I recently sat down for a chat with leading architectural and design writer Stephen Crafti, which led to this delightful profile piece that he wrote about me:
Interior designer Camilla Molders own apartment captures her personality, as much as being a comfortable home. Colourful, adventurous and slightly eclectic, there is a sense of joy in the way spaces have been curated, along with the paintings , objects and artefacts. “This place allows me to express the way i feel about design, whether its through the use of colour or texture.”
Molders uses the word ‘feeling’ in the way she sees a space, one that not only has balance, but most importantly, captures the clients visions and the way they choose to live. “its a collaborative process from the start. And it should be joyous. But i also see it as a privilege being a designer and invited into someones home.”
While some designers go through various career changes, Molders gravitated to interior design immediately after leaving school. Without any experience, she was offered a position at Wardlaw, known for it’s top-end premium textiles, including Tricia Guilds collection from London. Drawn to Guilds colourful combinations, including cobalt blues that captured Molders discerning eye. fast forward several decades, and her living room is a rich melange of blue and green hues in sumptuous silks, velours and woven fabrics.
Although bringing together fabrics and design options for interior designs was rewarding for Molders, she realised the importance of qualifications, later graduating in Interior Design at RMIT. She also benefitted from working in the practises of other designers, understanding the business side of interior design, as much as the creative process.
In 2005, after working for leading fabric showrooms and designers, Molders established her own practice, hoping that potential clients would take a ‘leap of faith’ by engaging someone so committed and passionate about interior design and what it can offer, A simple spruce up of an apartment in Albert Park in melbourne (a place where Molders recently returned to create ‘stage two’) is now listed on her ‘white board’ almost 15 years later.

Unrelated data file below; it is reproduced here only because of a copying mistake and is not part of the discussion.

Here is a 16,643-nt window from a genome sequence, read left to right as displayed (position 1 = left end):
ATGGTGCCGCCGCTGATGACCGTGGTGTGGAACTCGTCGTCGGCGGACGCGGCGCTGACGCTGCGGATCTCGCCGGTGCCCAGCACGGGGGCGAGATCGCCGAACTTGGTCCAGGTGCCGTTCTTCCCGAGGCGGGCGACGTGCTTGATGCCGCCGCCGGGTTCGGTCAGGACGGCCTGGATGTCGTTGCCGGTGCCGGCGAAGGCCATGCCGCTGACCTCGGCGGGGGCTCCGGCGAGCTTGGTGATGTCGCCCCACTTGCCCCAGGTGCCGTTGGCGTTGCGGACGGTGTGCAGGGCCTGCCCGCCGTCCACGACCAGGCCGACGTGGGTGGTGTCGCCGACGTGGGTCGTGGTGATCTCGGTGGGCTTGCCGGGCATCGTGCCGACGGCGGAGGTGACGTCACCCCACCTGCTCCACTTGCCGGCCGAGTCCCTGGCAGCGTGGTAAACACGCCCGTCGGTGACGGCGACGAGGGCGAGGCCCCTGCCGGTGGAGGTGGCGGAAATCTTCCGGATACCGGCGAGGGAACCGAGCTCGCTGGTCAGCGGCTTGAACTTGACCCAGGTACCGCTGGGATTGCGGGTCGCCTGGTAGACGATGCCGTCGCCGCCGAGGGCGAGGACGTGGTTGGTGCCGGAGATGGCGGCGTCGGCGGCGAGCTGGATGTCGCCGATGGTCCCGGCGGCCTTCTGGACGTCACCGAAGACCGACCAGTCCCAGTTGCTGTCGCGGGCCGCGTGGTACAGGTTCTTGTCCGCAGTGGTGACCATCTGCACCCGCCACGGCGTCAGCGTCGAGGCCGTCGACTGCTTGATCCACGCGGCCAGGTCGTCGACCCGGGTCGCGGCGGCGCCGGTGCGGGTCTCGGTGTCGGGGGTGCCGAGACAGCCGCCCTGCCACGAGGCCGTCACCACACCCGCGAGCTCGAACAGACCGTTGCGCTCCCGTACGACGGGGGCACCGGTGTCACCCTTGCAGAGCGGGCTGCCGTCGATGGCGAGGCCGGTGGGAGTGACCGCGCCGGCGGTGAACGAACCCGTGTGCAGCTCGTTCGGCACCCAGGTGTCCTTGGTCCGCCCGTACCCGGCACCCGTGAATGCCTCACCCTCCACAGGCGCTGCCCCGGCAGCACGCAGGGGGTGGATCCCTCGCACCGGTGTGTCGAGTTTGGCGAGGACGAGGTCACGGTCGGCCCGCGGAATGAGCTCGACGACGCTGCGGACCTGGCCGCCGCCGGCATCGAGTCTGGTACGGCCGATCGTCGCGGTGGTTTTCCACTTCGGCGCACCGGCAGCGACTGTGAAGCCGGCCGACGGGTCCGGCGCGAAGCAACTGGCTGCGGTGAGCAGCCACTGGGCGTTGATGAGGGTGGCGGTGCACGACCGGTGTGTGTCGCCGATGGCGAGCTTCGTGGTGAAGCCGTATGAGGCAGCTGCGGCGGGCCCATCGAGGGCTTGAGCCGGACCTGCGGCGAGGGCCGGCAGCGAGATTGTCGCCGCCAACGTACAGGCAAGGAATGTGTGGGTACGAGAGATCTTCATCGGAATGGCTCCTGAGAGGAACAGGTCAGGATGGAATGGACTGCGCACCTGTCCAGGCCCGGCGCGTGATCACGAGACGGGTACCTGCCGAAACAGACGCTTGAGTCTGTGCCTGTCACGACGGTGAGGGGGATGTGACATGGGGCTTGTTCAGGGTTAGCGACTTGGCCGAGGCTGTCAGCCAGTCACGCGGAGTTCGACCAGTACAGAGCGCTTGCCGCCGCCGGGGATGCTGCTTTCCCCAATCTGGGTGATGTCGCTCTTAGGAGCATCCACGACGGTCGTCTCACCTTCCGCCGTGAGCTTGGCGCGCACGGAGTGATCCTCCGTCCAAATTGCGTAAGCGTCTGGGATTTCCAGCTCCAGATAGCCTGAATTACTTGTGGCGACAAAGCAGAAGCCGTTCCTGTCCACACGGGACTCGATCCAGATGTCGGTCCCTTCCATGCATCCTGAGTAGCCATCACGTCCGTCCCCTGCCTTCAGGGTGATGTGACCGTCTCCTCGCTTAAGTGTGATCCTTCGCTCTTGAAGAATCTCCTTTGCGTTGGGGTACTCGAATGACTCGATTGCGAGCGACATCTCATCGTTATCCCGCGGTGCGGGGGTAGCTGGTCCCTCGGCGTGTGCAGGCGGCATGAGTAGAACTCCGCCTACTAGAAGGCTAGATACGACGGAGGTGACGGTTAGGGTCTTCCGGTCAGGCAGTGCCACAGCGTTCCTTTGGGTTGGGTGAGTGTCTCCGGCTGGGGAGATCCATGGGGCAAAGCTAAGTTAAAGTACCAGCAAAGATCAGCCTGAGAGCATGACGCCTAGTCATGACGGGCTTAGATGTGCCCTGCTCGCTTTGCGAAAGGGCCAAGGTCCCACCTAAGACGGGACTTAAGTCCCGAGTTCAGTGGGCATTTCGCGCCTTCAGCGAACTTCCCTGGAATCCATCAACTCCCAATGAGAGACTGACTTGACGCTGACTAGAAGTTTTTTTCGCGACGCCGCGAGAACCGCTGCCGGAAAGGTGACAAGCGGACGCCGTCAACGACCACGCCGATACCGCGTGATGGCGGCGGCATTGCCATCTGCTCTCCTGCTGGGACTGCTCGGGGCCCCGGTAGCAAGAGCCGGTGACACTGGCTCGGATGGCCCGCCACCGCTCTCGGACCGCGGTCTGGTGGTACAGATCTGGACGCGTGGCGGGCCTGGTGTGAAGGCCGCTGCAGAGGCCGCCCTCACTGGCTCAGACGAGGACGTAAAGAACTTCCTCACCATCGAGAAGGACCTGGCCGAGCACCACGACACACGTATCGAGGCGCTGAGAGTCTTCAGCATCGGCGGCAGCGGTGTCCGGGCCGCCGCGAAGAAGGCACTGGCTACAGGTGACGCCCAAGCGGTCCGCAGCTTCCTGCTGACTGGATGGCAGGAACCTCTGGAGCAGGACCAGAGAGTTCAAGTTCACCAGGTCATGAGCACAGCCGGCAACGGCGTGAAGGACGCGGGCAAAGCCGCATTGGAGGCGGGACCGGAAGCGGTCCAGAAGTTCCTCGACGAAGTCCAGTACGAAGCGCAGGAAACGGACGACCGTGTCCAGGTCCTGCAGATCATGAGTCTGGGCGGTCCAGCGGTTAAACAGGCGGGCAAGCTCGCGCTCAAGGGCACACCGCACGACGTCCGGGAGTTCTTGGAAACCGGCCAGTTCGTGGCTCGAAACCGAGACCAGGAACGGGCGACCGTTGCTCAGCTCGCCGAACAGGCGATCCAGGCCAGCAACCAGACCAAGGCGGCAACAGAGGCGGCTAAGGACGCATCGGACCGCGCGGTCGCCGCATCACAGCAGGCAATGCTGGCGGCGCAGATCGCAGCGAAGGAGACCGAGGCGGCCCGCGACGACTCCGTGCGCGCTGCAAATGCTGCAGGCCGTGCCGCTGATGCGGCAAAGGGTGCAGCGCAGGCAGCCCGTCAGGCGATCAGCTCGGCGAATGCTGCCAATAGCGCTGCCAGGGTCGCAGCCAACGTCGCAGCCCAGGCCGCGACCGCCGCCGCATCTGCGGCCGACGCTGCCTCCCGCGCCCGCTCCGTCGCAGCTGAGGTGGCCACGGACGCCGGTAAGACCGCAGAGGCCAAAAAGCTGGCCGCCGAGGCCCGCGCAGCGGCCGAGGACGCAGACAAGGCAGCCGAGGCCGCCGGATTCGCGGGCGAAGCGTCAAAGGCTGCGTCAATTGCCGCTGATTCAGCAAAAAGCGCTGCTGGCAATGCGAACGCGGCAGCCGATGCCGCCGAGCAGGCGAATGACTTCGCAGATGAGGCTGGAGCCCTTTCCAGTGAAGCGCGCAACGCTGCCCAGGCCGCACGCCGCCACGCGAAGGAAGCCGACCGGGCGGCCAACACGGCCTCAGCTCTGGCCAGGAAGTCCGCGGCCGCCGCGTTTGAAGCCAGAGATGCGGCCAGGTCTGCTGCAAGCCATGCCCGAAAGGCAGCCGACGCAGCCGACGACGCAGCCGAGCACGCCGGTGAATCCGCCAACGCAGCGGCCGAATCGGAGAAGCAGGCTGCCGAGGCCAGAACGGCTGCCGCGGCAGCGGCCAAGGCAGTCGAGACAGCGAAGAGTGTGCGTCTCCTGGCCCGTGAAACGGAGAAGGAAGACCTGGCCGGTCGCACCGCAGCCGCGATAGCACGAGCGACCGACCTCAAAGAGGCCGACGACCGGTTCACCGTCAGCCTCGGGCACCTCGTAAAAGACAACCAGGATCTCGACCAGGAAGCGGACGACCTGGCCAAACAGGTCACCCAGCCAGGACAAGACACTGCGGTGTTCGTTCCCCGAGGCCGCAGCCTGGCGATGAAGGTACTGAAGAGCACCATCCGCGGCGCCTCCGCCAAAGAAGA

“The early discussions with a client are paramount. It is often what is not said, as much as what is, that sets up the initial response,” says Molders, who prefers to take everything on board and allow the design to evolve, rather than simple returning with a fully completed scheme at a second meeting. “You get to understand how a client uses a space and what they are thinking the more you get to know them.”
A feeling for a space often cant be clearly articulated until ideas are suggested and start to take shape. One client, a busy professional, wanted her bedroom to be a sanctuary at the end of each day, the only problem now is the room is so chill, the children also gravitate to the room for the sanctuary it provides!” Another client came with particular proclivities, something Molders doesn’t pass judgement on. “it should always be their space, irrespective of how I like to live in my own space.”
As well as taking care of all the design elements within a home, be it fabrics, paint colours or lighting, Molders also enjoys designing and producing bespoke furniture and rugs for a room. the saying ‘you cant put a square peg into a round hole’ continually annoys her, with the idea of making a peg fit, whether round or square, simply part of an interior designer’s role. Not surprisingly, there is an expression in with her suppliers that things for the home can be “Camillarised’.
Those entering a home designed by Camilla Molders will see a highly personalised approach rather than simply a number of designer pieces sourced from a furniture showroom. “People bring to a home their own personalities. Im here to guide the process and make it simply more pleasurable.”
Well that was a great read!! Thank you Stephen!
And here is a pretty picture, just because this is all very wordy!